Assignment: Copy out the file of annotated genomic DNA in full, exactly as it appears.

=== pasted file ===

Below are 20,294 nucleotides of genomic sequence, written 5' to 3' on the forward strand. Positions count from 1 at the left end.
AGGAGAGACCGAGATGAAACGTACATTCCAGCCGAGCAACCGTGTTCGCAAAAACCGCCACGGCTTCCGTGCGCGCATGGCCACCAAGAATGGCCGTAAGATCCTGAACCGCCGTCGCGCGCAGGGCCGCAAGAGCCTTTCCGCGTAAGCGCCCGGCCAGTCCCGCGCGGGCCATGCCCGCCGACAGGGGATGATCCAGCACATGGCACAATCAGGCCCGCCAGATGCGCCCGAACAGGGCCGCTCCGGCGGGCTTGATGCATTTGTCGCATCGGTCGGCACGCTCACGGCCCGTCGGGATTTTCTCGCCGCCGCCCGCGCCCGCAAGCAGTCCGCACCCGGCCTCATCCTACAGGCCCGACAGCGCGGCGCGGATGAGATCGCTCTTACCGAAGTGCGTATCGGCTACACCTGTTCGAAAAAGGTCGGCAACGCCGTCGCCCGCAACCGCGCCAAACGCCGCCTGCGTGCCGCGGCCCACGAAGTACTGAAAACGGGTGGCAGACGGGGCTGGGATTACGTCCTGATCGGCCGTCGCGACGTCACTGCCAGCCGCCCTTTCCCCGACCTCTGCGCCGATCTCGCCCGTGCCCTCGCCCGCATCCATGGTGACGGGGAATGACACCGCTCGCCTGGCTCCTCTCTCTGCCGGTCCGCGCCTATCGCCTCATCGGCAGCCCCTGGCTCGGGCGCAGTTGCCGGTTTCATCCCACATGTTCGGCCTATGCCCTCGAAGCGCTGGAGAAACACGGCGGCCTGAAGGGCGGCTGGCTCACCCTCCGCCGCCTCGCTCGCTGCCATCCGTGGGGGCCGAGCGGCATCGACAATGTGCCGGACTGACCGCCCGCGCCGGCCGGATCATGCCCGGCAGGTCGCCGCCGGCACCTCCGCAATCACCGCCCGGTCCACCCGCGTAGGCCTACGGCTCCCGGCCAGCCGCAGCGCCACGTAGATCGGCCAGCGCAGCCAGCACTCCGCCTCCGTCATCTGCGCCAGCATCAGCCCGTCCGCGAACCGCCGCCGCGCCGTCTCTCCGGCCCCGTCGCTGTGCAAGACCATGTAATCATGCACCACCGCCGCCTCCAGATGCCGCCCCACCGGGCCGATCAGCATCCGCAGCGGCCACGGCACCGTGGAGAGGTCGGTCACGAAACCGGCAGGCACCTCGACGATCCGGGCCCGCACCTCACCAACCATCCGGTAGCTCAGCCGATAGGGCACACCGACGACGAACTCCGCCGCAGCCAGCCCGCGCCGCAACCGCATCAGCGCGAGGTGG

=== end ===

Below are 20,294 nucleotides of genomic sequence, written 5' to 3' on the forward strand. Positions count from 1 at the left end.
AGGAGAGACCGAGATGAAACGTACATTCCAGCCGAGCAACCGTGTTCGCAAAAACCGCCACGGCTTCCGTGCGCGCATGGCCACCAAGAATGGCCGTAAGATCCTGAACCGCCGTCGCGCGCAGGGCCGCAAGAGCCTTTCCGCGTAAGCGCCCGGCCAGTCCCGCGCGGGCCATGCCCGCCGACAGGGGATGATCCAGCACATGGCACAATCAGGCCCGCCAGATGCGCCCGAACAGGGCCGCTCCGGCGGGCTTGATGCATTTGTCGCATCGGTCGGCACGCTCACGGCCCGTCGGGATTTTCTCGCCGCCGCCCGCGCCCGCAAGCAGTCCGCACCCGGCCTCATCCTACAGGCCCGACAGCGCGGCGCGGATGAGATCGCTCTTACCGAAGTGCGTATCGGCTACACCTGTTCGAAAAAGGTCGGCAACGCCGTCGCCCGCAACCGCGCCAAACGCCGCCTGCGTGCCGCGGCCCACGAAGTACTGAAAACGGGTGGCAGACGGGGCTGGGATTACGTCCTGATCGGCCGTCGCGACGTCACTGCCAGCCGCCCTTTCCCCGACCTCTGCGCCGATCTCGCCCGTGCCCTCGCCCGCATCCATGGTGACGGGGAATGACACCGCTCGCCTGGCTCCTCTCTCTGCCGGTCCGCGCCTATCGCCTCATCGGCAGCCCCTGGCTCGGGCGCAGTTGCCGGTTTCATCCCACATGTTCGGCCTATGCCCTCGAAGCGCTGGAGAAACACGGCGGCCTGAAGGGCGGCTGGCTCACCCTCCGCCGCCTCGCTCGCTGCCATCCGTGGGGGCCGAGCGGCATCGACAATGTGCCGGACTGACCGCCCGCGCCGGCCGGATCATGCCCGGCAGGTCGCCGCCGGCACCTCCGCAATCACCGCCCGGTCCACCCGCGTAGGCCTACGGCTCCCGGCCAGCCGCAGCGCCACGTAGATCGGCCAGCGCAGCCAGCACTCCGCCTCCGTCATCTGCGCCAGCATCAGCCCGTCCGCGAACCGCCGCCGCGCCGTCTCTCCGGCCCCGTCGCTGTGCAAGACCATGTAATCATGCACCACCGCCGCCTCCAGATGCCGCCCCACCGGGCCGATCAGCATCCGCAGCGGCCACGGCACCGTGGAGAGGTCGGTCACGAAACCGGCAGGCACCTCGACGATCCGGGCCCGCACCTCACCAACCATCCGGTAGCTCAGCCGATAGGGCACACCGACGACGAACTCCGCCGCAGCCAGCCCGCGCCGCAACCGCATCAGCGCGAGGTGG